British Columbia, in all its forms

Panorama of Salmon Glacier; Hyder, Alaska. Photo taken by Andrew Mackay
Panorama of Salmon Glacier; Hyder, Alaska.
Photo taken by Andrew Mackay

Western British Columbia is some of the roughest country in North America. Any traveler has to drive east into the main road system, as there is no road down the coast to Vancouver. That means little internet, no cell service, and towns that challenge an urban or suburban dweller’s idea of scale.

Whirlpool Canyon, British Columbia. two rock formations have been tilted over time. Photo by Andrew Mackay
Whirlpool Canyon, British Columbia. two rock formations have been tilted over time.
Photo by Andrew Mackay

Stewart, B.C., for instance, is the sister town of Hyder, Alaska. The latter is the only SE Alaskan town you can reach by road, and has a population of about 85. Stewart is immense in comparison, at just under 500.

Despite that, the almost-wilderness of the west is much preferred to the oil and gas boomtowns in Alberta and northeastern B.C. While both sport many small towns, the coast has been settled longer. Stewart is in mining country, and is surrounded by historic buildings. A place like Fort Nelson or Grade Prairie has no history, they were built yesterday. Anything cultural is superior in these settled towns, as businesses and traditions have had generations to germinate and thrive. Notably the food. Oil country is a mix of fast food, bar food, and the occasional high-minded restaurant that seems unsure of its clientele or purpose. Stewart has the superb Bitter Creek Cafe, which would gel with upper-tier San Francisco eateries in terms of decor and quality. Before that, the Bell 2 Lodge on the way south from Watson Lake, Yukon has an incredible restaurant that understood the beauty of a butternut squash puree not nuked by heavy cream. If my hometown had one excellent restaurant for every 500 people, I would be ecstatic.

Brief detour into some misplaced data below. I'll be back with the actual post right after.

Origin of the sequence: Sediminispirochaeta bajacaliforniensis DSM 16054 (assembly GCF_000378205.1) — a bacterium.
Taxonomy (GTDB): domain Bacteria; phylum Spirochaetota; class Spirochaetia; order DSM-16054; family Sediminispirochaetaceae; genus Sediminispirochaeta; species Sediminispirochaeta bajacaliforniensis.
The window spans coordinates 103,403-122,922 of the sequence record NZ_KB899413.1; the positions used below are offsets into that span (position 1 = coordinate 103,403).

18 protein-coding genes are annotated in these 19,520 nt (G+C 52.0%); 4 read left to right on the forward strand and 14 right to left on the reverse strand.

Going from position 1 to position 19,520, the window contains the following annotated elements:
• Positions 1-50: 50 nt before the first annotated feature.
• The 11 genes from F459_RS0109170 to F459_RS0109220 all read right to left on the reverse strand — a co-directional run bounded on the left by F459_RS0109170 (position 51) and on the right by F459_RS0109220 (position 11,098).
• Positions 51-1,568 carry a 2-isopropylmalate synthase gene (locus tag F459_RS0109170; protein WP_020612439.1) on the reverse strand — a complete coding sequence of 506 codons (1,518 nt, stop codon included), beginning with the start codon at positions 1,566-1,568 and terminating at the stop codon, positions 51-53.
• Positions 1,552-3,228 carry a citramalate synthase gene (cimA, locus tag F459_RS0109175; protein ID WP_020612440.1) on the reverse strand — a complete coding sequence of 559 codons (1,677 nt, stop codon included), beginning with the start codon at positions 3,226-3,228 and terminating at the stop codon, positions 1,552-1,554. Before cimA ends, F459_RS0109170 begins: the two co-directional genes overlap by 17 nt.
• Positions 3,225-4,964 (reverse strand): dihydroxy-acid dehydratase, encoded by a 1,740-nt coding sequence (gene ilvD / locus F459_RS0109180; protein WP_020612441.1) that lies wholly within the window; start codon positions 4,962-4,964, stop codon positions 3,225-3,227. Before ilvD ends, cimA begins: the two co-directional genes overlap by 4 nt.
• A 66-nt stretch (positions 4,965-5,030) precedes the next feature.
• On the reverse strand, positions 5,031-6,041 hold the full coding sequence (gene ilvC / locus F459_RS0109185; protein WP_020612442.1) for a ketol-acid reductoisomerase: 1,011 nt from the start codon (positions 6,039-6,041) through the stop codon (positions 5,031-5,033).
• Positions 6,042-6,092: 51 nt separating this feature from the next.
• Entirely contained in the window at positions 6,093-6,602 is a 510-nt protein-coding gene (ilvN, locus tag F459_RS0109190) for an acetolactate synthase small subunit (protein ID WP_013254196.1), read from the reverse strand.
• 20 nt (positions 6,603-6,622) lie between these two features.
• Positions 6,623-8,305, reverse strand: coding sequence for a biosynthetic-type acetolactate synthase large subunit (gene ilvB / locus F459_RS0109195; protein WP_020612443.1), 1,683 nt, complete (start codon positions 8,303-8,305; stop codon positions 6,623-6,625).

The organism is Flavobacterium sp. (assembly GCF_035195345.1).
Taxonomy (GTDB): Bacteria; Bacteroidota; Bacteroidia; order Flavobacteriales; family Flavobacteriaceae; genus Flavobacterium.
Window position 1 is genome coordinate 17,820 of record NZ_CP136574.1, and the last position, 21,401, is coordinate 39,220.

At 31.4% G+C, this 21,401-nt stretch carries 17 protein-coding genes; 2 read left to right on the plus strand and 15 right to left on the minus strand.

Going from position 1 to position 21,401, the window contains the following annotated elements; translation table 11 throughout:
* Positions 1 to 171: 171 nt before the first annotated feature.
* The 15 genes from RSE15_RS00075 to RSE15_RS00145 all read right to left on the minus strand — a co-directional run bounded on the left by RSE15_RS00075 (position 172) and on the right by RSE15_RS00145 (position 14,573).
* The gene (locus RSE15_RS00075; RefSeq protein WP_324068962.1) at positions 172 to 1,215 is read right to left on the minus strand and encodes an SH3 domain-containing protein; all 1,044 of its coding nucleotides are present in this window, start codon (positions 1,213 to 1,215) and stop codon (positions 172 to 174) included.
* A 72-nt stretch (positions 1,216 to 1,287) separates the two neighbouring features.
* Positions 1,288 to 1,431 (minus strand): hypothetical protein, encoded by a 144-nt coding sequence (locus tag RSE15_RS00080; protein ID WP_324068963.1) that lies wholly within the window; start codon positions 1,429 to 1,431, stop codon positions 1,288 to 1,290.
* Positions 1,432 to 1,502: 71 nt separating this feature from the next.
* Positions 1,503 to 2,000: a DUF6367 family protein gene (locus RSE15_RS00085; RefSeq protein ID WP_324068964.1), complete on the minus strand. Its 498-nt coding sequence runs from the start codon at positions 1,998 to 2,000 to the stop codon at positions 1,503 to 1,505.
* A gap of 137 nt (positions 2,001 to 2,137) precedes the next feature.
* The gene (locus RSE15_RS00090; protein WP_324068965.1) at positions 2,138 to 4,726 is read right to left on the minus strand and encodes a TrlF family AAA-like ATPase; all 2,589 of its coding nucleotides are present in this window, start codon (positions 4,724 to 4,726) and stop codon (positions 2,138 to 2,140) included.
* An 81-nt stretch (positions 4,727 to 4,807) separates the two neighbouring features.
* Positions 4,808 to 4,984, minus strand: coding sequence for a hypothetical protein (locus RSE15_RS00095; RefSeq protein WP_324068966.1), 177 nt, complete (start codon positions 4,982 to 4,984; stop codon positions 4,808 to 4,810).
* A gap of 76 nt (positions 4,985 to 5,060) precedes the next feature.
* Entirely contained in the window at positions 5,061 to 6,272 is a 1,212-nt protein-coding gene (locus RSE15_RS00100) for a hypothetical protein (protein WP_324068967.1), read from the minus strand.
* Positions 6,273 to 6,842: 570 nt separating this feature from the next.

Boya Lake, British Columbia. Photo by Andrew Mackay
Boya Lake, British Columbia.
Photo by Andrew Mackay

One trip, two provinces, two Canadian territories, and two U.S. states. Today I saw my first traffic light in six days, and 980 miles. What you learn about any rural community is that it’s not about size, but trajectory. Some energy boomtowns are growing so fast that you will routinely see 18-wheelers hauling entire prefabricated houses. Often the largest settlement is the worker’s camp just off the highway, rather than any established towns. Others are in sharp decline, on their way to ghost town status. There were people, once, but they have died or moved on to better and brighter opportunities.

Most, however, lie on the chain that ties ascendency to decay. They exist. In time, many mining communities like Anyox fell apart, their economies stalled and the sky came crashing down. Rule of thumb dictates that given time, what towns do survive will eventually become historic. Places like Stewart get a sort of interest added each year. Just like mass-produced crap from the 50s gain value in part because much of what was originally made was thrown away, th

West of Muncho Lake, British Columbia. Photo by Andrew Mackay
West of Muncho Lake, British Columbia.
Photo by Andrew Mackay